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I read all these threads about these fabulous dinners people have at home, with photogenic, obviously labor-intensive food, and legendary bottles.   I can't speak for anybody else on this board, bu

If I'm not enjoying wine when I'm seventy, then my nieces and nephews are going to be stuck with a shitload of wine they won't know what to do with.   Or my next wife, who by then should be almost

Whaddya mean? That's more than half the meals I serve. Tossed with great care, I might add.

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3 hours ago, Anthony Bonner said:

Im also fond of frozen favas when I can get them.

I think I made fava beans once. So much work. And the spouse didn't even like them. Never again!

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8 hours ago, Sneakeater said:

I'm reading some reviews of this wine -- this very vintage -- talking about how it tastes on "Day 2".

It's very hard for me to imagine having any of this left over.

Like I keep trying to get across to a friend who is trying to get me to make red wine vinegar.

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4 hours ago, Anthony Bonner said:

I think it's Fergus Henderson who advises "wait for spring and put frozen peas on the menu"

Im also fond of frozen favas when I can get them.

Wish I had a source for frozen favas.   And frozen artichoke bottoms while we're making wishes.

I have found that in many dishes you can sub frozen baby limas with good results, like in a spring vegetable ragout of peas, favas and asparagus.

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You think you can short me and taste me ... or dissect me with your blunt little tool … you’re so ambitious, aren’t you !

You come across as a sad rube, dude ! Well-scrubbed but with little taste … where you from ? WV ?

Try to live a little, Agent Ori … can I call you Orange, Ori ?

Favas … pfffft ! So pathetic ...

Do me a favor with your favas and live a little and give me your liver … I have a nice chianti, Signor Arancia

Doctor Chambo, over and out

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Bluefish with an improbable rhubarb/pickled beet sauce.  On the side, asparagus that was sautéed (with spring garlic and thyme) and then poached -- which turns out to be a nearly perfect way to cook it.  The asparagus recipe came from Martha Stewart (a surprisingly good source, I've learned over the years).  The bluefish I kind of stumbled into on my own, after doing some general reading.

I was full of misgivings about that bluefish dish.  I really didn't expect it to work.  Imagine my surprise when it turned out to be delicious (if extremely unsightly).

This was obviously getting a Riesling Kabinett.

2015 Ratzenberger Bacharacher Riesling Kabinett Feinherb

Ratzenberger is a good solid producer.  But their wines lack the magic of, say, A.J. Adam's.  And of course, as a Feinherb, this was a trace less sweet than a normal Kabinett.  In some cases that's welcome -- but not with that rhubarb and those beets.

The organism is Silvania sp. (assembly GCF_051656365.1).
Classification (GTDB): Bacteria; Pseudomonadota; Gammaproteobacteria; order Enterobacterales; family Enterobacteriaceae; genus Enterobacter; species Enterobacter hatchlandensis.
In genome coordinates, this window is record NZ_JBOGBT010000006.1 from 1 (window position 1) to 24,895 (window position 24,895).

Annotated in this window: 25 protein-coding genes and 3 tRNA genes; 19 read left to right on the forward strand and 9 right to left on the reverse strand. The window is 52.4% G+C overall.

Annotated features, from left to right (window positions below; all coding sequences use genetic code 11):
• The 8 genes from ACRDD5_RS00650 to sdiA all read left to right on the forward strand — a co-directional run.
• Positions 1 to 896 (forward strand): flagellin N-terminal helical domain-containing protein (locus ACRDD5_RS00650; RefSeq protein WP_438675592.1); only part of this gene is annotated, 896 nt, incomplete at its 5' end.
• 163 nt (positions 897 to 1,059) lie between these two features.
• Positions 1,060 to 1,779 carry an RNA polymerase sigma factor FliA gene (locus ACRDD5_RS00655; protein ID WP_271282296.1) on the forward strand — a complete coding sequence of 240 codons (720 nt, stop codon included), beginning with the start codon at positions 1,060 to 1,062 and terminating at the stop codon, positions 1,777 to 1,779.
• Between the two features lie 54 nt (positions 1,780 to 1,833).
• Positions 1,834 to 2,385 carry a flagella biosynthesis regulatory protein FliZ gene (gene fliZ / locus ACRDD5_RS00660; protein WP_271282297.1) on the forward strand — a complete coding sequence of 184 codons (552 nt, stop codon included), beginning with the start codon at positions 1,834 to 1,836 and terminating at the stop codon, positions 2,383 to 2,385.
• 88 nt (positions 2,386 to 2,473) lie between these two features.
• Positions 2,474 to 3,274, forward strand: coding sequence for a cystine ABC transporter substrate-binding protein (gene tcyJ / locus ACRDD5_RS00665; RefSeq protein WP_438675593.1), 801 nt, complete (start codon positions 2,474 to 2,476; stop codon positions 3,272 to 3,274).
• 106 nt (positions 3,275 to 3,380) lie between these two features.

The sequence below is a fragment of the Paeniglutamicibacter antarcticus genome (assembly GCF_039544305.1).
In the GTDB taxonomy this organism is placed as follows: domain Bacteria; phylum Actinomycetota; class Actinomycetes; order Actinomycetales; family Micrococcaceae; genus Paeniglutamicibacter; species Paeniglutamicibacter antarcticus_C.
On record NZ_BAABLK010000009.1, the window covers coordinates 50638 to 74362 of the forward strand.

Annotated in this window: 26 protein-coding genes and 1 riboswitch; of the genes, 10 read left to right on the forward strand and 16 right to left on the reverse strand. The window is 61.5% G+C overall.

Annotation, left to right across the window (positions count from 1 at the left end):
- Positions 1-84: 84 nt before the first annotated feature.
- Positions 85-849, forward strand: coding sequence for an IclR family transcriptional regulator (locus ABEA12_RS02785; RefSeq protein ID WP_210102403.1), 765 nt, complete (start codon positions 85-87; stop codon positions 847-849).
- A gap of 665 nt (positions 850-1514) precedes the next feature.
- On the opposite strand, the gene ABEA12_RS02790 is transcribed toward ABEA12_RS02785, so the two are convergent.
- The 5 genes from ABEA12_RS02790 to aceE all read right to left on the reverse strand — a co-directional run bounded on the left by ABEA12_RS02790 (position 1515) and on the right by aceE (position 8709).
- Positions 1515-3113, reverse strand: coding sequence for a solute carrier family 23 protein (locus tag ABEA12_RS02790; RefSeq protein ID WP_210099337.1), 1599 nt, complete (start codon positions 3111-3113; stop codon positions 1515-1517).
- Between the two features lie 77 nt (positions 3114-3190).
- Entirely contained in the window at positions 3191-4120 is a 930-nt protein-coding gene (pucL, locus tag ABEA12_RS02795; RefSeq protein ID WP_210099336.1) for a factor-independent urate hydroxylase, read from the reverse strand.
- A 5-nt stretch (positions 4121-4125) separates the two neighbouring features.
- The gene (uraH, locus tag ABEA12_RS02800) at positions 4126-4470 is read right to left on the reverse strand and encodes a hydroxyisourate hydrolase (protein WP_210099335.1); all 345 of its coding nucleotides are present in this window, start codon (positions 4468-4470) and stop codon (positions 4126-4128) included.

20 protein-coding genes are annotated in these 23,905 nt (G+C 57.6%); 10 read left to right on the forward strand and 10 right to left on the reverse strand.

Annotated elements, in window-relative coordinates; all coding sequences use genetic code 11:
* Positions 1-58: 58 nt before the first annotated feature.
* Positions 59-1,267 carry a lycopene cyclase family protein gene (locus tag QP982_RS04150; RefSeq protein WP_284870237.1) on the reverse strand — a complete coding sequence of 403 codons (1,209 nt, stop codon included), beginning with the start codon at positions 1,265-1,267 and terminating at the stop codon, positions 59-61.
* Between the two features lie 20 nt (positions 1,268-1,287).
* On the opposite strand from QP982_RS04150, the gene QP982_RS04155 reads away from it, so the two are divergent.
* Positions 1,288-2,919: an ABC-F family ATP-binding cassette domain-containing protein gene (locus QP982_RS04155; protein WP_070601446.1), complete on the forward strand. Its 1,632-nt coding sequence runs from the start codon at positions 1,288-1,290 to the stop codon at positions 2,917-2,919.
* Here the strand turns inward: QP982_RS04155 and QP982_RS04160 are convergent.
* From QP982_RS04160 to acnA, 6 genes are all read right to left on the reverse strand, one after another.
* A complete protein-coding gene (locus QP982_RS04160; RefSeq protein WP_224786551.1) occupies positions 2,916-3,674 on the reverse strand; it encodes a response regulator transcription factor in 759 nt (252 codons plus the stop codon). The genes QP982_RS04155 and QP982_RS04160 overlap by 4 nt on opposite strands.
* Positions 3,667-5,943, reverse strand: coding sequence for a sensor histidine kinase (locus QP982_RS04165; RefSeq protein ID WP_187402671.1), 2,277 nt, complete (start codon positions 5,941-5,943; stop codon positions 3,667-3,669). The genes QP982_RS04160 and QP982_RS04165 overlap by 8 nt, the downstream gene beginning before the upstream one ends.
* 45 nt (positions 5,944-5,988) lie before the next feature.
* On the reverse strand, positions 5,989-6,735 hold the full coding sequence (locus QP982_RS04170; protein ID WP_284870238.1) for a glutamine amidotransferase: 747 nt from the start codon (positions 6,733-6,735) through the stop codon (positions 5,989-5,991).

A good enough wine.  I mean, quite good, really (even if not magic).  But not exactly right for the meal.

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Salo with Wild Cat Sauce.

This is the Gullah Geechee/Hungarian Fusion you've been hearing so much about.

The base recipe comes from Emily Meggett's Gullah Geechee Home Cooking cookbook.  It calls for salt pork, a Gullah Geechee mainstay.  It wasn't until this afternoon -- too late! -- that I realized how easy it would have been for me to salt a pork belly.  Of course my butcher doesn't carry salt pork.  The closest substitute my butcher and I could come up with from what they had on hand was Hungarian Salo (which differs from Russian Salo in its heavy coat of paprika).  But I was going to use paprika in the seasoning for this anyway, so no harm no foul!

I used enough meat for what Meggett considers a family serving.  But it's lucky that I did, because a lot of the Salo, lacking the streaks of meat that salt pork has amongst the lard, melted into the gravy.  Fine with me.

A word about that seasoning.  Much is made about how farm-to-table Meggett's cooking is.  That's true for the proteins and vegetables, I'm sure.  But for flavorings she relies almost entirely on such things as bottled Italian dressing and (in this case) Lawry's Seasoning Salt.  Not to sound like an effete middle-class Northerner, but I fabricated my own.

And you can guess what WILD SPRING ALLIUM I swapped in for the scallions Meggett calls for.  I'm sure in season she does the same.

You know what?  This is good.  I daresay I'm the best Gullah Geechee/Hungarian cook on my floor, if not in my whole building.

Maybe now I have to salt a pork belly to see what this dish really tastes like.

Turnip greens on the side.  At least that's authentic.

The obvious pairing for this dish would be a dry Riesling.  But if you have a bottle of a hybrid white developed in South Carolina, of course you use it, right?

2022 TerraVox Herbemont

I don't think it's even known what Herbemont, developed in the very early 1800s, is a cross between.

Like most (but not all) hybrids, this is almost good.  Even a bottle as exactingly made as this is supposed to be tastes watery.  And because it doesn't go all the way with its weird North American base flavors, they register as mildly unpleasant as opposed to the in-your-face piquancy of pure native grapes.

The main flavor I get from this is apple.  But it's a foxy apple.  And you can't really talk about layers of flavors in a wine like this.  They don't work that way.

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One good thing about this wine is that it's pretty heavily acidic.  So I can feel it eating away at the layers of fat the Salo deposited in my arteries like Roto-Rooter.

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